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Biological Chemistry

Disassembling CRISPR piece by piece

New anti-CRISPR protein has a novel mechanism

by Sarah Braner
July 9, 2024


A rendering of the active domain of the anti-CRISPR protein interacting with one of six Cas7 subunits that make up the CRISPR complex of the bacterium Pseudomonas aeruginosa.
Credit: Alan Davidson
The binding domain of the anti-CRISPR protein, in red, binds to and peels the Cas7 protein, in gray, away from the rest of its brethren.

A team of researchers led by Alan Davidson at the University of Toronto have discovered a small protein that can disassemble a stable bacterial CRISPR-Cas7 complex without using adenosine triphosphateor another apparent energy source (Nature 2024, DOI: 10.1038/s41586-024-07642-3). The protein, dubbed AcrIF25, comes from a bacteriophage, and the CRISPR-Cas7 complex it attacks comes from the bacterium Pseudomonas aeruginosa. A team led by Yanli Wang of the Chinese Academy of Sciences solved the structure of the protein.

Anti-CRISPR proteins were first characterized by Joseph Bondy-Denomy in a paper published in 2012, when he was a doctoral student in Davidson’s lab (Nature, 2012 DOI:10.1038/nature11723). Bondy-Denomy, who now leads his own lab at the University of California, San Francisco, says that just as bacteria evolved CRISPR as a way to combat bacteriophages, so phages developed ways to thwart CRISPR.

This “arms race” for survival plays out very quickly, because bacteria and phages change at a much faster clip than most eukaryotes do. “If you wanted to figure out new ways that have evolved in nature for one thing to inhibit another thing, looking at the CRISPR and anti-CRISPR arms race is a great place to look for that sort of mechanistic novelty, and that’s exactly what they’ve uncovered here,” Bondy-Denomy says.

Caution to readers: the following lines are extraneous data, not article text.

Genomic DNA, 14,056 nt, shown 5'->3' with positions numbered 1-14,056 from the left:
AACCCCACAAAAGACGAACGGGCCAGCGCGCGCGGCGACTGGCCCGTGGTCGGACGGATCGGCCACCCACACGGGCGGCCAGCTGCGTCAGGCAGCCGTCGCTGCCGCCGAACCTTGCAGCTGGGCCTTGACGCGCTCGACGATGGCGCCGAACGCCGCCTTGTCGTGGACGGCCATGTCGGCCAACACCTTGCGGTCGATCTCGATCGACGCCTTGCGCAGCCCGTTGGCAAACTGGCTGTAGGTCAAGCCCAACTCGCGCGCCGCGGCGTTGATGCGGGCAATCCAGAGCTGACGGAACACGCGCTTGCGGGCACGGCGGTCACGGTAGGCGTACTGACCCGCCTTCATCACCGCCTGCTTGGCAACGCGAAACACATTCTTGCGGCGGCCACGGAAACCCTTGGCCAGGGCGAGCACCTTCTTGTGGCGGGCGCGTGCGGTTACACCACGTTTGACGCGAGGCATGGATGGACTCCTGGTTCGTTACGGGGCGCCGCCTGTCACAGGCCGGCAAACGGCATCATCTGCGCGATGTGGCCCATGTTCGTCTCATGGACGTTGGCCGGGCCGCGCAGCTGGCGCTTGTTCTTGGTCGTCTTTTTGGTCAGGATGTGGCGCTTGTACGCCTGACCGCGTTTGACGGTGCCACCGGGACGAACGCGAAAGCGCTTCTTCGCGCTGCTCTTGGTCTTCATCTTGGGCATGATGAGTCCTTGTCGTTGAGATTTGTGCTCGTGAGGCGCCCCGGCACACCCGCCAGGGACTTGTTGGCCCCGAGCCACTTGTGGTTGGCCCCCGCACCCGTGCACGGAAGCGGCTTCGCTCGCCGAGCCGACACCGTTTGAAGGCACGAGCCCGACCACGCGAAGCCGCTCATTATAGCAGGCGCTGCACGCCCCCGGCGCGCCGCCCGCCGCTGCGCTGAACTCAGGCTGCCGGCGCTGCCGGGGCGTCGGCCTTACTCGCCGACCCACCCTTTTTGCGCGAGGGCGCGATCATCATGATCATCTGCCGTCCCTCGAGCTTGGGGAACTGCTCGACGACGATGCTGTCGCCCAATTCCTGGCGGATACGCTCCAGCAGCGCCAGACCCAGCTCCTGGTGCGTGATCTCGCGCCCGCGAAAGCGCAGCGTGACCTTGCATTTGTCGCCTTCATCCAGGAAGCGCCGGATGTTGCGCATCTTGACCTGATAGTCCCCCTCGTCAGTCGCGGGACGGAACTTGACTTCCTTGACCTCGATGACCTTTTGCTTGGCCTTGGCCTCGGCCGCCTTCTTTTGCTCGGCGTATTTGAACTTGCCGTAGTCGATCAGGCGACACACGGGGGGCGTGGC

The mechanistic novelty lies in how this anti-CRISPR protein functions. Rather than interfere directly with the CRISPR complex as it binds or cuts DNA. AcrIF25 takes advantage of the structure of the CRISPR complex, which is partially composed of six identical Cas7 monomers connected in a curved row. First, AcrIF25 binds to a vulnerable region on one of these monomers. It then peels that monomer away from the complex, making the next one exposed to another AcrIF25 peeling it away, continuing—until the complex is fully disassembled, all without a discernible external energy source powering the process.

Davidson says it’s like someone trying to destroy a conga line by jumping on a dancer’s back: Those in the middle are initially protected from being attacked, but the last person’s back isn’t covered. The disruptor could jump on that dancer’s back, separate them from the line, and continue jumping on people until no one’s left.

While anti-CRISPRs have shown potential in curbing rogue gene editing, Davidson and Bondy-Denomy say that this finding has broader implications because it could be a new, nonenzymatic mechanism to unravel big biological complexes. “When you have a stable complex and you’re pulling a protein out of it, you would think you have to have some mechanism to do it, some energy or something,” Davidson says. But AcrIF25 shows that a protein may not need enzymatic activity to do the job, it may simply take joining the conga line at the right time.



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